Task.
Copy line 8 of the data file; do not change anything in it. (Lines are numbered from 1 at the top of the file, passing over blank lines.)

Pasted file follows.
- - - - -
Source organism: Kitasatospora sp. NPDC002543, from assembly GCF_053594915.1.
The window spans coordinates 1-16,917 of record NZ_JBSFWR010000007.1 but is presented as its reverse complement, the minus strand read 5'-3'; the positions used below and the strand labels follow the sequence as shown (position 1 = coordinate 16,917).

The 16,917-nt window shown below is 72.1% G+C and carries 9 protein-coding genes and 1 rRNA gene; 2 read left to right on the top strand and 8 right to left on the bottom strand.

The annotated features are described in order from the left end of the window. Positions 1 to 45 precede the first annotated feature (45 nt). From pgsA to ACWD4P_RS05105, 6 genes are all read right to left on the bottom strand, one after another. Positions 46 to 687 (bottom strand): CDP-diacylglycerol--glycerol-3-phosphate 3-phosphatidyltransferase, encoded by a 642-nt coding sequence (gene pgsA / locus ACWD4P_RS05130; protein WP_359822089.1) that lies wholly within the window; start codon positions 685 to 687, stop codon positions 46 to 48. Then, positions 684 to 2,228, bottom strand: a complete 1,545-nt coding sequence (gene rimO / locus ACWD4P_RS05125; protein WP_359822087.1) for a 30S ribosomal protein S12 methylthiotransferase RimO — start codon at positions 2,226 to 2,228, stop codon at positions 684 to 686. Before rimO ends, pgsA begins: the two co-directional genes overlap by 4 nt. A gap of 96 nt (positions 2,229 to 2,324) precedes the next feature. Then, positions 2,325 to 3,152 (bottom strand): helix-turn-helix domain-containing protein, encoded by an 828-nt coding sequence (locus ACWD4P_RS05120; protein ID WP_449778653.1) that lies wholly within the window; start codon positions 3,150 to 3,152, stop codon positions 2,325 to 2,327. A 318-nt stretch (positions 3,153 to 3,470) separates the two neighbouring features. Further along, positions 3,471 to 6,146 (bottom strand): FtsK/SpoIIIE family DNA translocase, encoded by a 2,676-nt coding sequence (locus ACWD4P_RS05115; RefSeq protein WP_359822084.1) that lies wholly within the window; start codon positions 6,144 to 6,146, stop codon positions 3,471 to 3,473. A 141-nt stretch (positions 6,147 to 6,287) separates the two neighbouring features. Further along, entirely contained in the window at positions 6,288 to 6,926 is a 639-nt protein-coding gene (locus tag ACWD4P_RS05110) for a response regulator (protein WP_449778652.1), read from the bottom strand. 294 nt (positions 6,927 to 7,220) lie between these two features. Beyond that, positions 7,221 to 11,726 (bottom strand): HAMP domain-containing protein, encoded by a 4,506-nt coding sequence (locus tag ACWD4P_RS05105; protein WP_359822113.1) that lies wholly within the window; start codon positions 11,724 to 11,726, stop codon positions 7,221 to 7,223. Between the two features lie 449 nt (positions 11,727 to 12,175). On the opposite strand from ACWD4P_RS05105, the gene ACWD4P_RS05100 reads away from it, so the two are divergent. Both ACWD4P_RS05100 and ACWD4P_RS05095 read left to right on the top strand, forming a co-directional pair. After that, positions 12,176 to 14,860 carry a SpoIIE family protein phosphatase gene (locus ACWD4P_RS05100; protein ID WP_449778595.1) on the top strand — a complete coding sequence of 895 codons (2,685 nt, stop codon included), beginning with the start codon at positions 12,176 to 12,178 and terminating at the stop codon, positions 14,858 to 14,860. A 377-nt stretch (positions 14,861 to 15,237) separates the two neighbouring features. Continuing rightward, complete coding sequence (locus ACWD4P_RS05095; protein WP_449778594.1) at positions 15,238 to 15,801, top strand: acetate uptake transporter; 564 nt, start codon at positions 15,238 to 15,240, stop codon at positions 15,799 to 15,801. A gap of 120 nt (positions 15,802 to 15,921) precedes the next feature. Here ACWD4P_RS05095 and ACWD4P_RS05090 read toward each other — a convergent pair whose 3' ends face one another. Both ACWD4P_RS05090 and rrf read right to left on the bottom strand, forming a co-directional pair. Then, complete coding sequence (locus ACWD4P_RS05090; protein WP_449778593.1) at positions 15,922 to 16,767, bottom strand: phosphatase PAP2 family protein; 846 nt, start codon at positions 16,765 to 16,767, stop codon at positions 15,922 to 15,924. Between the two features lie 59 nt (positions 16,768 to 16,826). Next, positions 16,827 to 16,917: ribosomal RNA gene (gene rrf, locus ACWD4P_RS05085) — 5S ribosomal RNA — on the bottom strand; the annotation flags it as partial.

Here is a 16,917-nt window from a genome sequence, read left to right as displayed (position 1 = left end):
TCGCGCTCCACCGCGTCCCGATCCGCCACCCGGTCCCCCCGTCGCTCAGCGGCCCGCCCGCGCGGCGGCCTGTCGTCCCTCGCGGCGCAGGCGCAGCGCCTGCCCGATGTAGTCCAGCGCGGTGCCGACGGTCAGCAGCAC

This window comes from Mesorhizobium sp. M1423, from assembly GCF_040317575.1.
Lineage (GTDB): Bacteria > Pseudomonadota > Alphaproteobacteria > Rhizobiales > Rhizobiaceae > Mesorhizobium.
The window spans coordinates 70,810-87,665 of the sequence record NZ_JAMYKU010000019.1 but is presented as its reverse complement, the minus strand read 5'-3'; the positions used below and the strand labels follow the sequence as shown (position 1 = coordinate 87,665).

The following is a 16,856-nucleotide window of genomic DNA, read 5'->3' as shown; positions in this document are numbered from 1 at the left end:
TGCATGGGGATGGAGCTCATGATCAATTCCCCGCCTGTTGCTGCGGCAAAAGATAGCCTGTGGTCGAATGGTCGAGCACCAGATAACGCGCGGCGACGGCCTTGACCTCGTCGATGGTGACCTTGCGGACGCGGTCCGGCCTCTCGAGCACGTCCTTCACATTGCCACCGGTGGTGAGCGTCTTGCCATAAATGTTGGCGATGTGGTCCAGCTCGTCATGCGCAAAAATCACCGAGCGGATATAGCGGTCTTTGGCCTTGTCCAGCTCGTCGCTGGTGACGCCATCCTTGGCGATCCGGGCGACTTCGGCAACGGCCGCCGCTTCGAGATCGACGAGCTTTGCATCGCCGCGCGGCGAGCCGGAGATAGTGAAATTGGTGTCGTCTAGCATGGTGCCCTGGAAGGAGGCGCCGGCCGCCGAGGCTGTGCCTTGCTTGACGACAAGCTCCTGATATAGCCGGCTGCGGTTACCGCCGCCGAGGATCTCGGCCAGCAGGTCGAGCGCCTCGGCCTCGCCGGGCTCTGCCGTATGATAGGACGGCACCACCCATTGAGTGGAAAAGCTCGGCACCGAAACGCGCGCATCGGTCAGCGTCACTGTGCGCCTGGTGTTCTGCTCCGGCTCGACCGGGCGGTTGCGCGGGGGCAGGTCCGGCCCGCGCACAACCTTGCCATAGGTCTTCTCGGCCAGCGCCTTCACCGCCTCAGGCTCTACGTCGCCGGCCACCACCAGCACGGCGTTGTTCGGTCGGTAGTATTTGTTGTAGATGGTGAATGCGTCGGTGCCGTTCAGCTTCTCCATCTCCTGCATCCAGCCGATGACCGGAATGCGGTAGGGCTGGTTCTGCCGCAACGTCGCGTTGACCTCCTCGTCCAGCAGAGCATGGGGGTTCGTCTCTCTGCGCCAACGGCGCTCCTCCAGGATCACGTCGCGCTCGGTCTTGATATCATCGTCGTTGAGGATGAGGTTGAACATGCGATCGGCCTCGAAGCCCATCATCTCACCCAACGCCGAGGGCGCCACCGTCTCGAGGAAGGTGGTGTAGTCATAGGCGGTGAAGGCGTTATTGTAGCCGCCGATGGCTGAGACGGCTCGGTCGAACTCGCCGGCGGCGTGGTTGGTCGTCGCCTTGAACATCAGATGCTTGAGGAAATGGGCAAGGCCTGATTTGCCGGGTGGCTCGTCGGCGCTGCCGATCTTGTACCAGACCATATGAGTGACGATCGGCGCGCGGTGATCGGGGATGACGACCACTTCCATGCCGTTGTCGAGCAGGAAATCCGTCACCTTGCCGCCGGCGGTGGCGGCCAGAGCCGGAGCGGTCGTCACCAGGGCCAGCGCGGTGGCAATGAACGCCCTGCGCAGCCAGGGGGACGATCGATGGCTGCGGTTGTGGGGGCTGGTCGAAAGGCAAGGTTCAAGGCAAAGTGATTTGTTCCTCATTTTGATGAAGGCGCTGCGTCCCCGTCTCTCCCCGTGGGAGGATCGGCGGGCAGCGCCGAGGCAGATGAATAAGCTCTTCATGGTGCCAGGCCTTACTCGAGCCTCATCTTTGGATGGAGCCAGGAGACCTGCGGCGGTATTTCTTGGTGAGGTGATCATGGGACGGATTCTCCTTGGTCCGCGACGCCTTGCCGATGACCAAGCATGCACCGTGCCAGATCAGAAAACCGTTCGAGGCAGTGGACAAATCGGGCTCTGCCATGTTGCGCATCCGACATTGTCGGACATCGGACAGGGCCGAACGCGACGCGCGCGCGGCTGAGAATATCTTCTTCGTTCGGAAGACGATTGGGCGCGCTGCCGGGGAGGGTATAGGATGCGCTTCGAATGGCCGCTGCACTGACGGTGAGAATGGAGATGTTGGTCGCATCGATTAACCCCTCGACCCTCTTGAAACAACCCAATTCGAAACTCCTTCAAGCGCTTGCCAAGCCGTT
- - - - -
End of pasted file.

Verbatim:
Lineage (GTDB): Bacteria > Pseudomonadota > Alphaproteobacteria > Rhizobiales > Rhizobiaceae > Mesorhizobium.